We first enter this theater from backstage. Minding our footing as we walked past the decaying curtains and fallen light fixtures, we make our way out to the seating area.
This grand room, once full of light and sound now sits in absolute darkness. With only our flashlights to guide us this place seems much more akin to an underground cavern
than anything made by the hands of man. Even the floors have long since disappeared, covered now in the greyish-white residue of weathered plaster. We shine our lights out toward the rows of seats,
which illuminates some 20 feet of or so before our beams are dissolved into the inky gloom. This room was built to sit over 3,500 people, now it just
houses seemingly infinite rows of rotting red velvet chairs which stretch out forever into the blackness.
The room is so large, and so full of darkness, that we are completely unable to cast light upon the opposite wall or even the ceiling directly above our own heads.
Thankfully our “guide” for the day had an answer to the issue at hand. He told us to stay where we were, then immediately took off through a doorway. We did as asked,
and spent some minutes pondering amongst ourselves where he had gone off to, and what was through the doors. Not long after that we heard a commotion in the darkness,
and saw him emerge from the black. In hand he hoisted a large utility lamp and stand, the kind you often see at construction sites. Apparently a few lamps had been left behind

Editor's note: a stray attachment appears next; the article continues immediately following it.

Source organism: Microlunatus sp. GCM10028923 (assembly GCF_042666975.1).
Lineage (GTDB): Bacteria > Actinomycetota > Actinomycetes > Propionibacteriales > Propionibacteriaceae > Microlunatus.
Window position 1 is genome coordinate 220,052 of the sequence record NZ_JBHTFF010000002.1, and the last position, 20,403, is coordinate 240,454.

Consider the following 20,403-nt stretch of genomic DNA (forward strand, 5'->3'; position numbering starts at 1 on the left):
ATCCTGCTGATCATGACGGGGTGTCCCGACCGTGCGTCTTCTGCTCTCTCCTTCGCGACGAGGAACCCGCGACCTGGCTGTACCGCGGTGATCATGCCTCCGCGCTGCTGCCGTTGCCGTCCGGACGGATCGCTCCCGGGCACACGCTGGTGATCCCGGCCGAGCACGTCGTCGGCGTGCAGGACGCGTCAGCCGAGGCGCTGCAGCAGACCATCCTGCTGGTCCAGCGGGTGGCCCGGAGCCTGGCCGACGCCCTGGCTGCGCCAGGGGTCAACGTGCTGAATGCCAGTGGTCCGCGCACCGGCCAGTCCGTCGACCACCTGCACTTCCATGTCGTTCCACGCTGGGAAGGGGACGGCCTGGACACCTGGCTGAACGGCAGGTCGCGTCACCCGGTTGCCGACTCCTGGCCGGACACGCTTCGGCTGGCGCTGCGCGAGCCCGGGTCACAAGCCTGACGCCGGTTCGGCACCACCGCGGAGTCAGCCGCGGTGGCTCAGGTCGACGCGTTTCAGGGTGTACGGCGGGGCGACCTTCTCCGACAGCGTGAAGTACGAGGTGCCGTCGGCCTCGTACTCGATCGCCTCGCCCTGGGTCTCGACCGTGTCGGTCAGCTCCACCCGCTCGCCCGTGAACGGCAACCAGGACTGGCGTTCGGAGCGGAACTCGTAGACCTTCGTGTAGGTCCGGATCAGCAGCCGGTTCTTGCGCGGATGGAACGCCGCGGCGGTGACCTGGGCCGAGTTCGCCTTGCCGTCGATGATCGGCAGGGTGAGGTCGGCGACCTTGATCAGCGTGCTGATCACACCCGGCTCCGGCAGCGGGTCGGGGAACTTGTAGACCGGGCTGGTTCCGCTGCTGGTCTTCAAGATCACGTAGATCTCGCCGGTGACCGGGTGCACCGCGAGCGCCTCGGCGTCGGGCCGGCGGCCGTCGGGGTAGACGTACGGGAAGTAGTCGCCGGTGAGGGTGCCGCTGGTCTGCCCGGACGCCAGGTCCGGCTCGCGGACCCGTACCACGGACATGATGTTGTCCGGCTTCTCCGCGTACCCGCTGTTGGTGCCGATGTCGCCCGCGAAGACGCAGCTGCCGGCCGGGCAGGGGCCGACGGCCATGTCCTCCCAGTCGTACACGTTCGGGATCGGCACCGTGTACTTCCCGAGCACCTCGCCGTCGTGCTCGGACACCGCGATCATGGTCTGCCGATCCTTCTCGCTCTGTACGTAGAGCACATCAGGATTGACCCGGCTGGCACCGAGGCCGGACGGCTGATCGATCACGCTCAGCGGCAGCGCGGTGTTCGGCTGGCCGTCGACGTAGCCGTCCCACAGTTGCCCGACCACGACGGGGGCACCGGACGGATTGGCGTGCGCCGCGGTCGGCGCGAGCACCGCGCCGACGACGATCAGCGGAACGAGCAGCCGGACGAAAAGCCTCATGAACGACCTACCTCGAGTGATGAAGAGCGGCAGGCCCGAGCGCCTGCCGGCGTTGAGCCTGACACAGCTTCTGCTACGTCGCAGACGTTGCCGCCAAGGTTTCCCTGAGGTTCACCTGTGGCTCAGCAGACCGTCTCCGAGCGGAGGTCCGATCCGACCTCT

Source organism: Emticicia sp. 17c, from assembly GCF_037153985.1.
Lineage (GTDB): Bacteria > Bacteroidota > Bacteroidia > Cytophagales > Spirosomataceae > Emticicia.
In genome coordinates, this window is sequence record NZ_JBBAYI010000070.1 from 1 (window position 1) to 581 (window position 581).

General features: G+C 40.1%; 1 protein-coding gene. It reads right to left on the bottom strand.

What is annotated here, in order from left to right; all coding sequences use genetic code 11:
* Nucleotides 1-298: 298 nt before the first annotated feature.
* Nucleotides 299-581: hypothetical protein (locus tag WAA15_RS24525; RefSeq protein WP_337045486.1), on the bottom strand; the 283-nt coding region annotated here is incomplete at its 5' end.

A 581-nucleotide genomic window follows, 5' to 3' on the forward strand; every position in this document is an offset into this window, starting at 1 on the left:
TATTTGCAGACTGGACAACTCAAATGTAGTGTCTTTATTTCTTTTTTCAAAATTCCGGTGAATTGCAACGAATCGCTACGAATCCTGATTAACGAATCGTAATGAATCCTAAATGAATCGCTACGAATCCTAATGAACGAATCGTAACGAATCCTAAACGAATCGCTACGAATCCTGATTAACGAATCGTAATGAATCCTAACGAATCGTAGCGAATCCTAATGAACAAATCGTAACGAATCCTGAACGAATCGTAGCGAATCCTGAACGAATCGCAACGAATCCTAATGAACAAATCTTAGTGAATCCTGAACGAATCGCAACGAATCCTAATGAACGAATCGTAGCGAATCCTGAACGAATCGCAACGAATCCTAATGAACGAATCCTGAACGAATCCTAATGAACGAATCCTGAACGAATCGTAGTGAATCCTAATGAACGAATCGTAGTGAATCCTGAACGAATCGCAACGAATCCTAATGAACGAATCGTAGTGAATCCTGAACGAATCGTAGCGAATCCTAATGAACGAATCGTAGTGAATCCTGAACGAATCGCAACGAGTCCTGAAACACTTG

after a failed renovation project several years ago. Even more astounding was the fact that a far-off room was still on the power grid, again an artifact from the renovation
which never happened. After walking about and collecting some several-hundred feet of extension cord from various places in the theater, we were finally able to properly light the room.
Words cannot properly convey what it was like to click those lamps on and see the theater illuminated in its entirety. The blackness had hung thick around us since we entered,
and had given the place an almost claustrophobic feeling. With the click of a single button the room became washed in light, and the true scale of things hit you so hard it
was almost physical. We knew the place was huge, but to actually be standing in the midst of it was something altogether different. This room has sat in almost perpetual
darkness since its closing in the late 1970's. The intense humidity and heat of the summer, as well as the extreme cold of the winter months, has caused a lot of damage over those
nearly forty years. Still, the magnificence of this place is easily seen, primarily because of the extreme care and creativity put into its design back when it was first constructed
almost 100 years ago. The overwhelming detail work, for me, is what makes this place so unique. You continue to notice new things about the artwork the longer you
are around it. For instance, I was completely unaware of the numerous carved faces peering down at me as I sat by the lobby staircase. I was in the middle of taking a multi-minute exposure,
and as I sat awaiting my camera to release its shutter I found myself glancing upward toward the massive vaulted ceiling. It was then that I saw the forms,
many of them, staring bleakly back at me. In their faces the passage of time was somehow more bitter, as if they were trying to communicate what they have seen over the past
century, and how they pine for an age long since vanished under flaking paint and crumbling facades.
( Collapse )